(3) Vehicles: This includes cars, boats, airplanes, etc. Like houses, we need to know the “net” value – i.e. the fair market value and the lien on the property. The amount of the lien should be easy to establish, but the fair market value might be more difficult. If you and your spouse do not agree on the value, we need to present some evidence of value. This might include hiring an expert appraiser, obtaining some acceptable written evidence of value (e.g. NADA valuations), or sometimes we only have the parties’ testimony.
(4) Businesses: If you or your spouse owns a share in a business (other than just stock in a publicly traded company), you should definitely explore various issues with your attorney. The portion of the business that is marital and separate depends not only on what money was used to fund the business, but also what and when personal efforts of the spouse were used in the business. Of course, the value of the business may also be highly disputed. We often hire business evaluators to review the books of the business and provide an expert opinion on the classification and value of the business. Often, the expert may also be able to uncover information that will affect what the business owning spouse’s income actually is or should be (see discussion on spousal and child support). Businesses are tricky, as valuations include not only inventory, but also such intangible things such as business and personal goodwill. While the non-owning spouse would not necessarily be awarded a share of the business, he/she could be awarded an equitable sum of the marital portion of the business.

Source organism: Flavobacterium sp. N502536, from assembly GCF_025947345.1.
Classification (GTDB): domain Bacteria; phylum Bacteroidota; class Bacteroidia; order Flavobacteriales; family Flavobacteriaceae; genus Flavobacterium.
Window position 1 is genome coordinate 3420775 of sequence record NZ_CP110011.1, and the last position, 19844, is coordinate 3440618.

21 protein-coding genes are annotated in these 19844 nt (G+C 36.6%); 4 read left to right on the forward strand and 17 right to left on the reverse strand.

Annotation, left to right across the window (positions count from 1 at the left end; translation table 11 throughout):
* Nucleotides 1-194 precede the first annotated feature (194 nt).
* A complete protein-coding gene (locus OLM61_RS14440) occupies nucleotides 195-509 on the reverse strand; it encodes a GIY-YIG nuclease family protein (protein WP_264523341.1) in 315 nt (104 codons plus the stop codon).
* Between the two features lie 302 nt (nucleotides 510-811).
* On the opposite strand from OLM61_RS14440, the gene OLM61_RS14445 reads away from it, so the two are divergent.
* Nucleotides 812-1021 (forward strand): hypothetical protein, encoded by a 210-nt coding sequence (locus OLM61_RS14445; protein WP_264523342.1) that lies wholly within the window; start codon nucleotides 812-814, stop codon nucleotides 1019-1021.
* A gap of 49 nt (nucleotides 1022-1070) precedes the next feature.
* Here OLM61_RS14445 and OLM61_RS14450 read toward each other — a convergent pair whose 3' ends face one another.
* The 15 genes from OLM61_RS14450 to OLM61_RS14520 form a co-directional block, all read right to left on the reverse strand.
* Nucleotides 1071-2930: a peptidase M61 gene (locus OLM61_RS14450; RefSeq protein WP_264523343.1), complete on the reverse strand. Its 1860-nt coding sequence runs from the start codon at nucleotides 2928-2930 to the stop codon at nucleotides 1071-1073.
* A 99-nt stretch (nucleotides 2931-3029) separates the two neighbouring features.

How do I Get More Than 50%?
Section 20-107.3 of the Virginia Code sets forth several factors the court must consider in deciding how to divide marital property. Often, the most important factors include
(1) the positive and negative monetary contributions of each party to the marriage, and to marital property. Positive monetary contributions include earning an income, and gifting separate property to the marriage. Negative monetary contributions include wasting money, and using marital funds on non-marital purposes (like an affair); and
(2) the positive and negative non-monetary contributions of each party to the marriage, and to marital property. Positive non-monetary contributions include staying home to raise children and maintaining the home. Negative non-monetary contributions include physical or mental abuse, adultery, or even simply not participating in family activities and chores.
Many other factors are considered by the court in determining what property division is “fair” and “equitable.” If you prove that the bulk of the factors are in your favor, you have a good chance of being awarded more than 50% of the property. Putting together a clear and compelling case to the court with the help of your attorney is essential!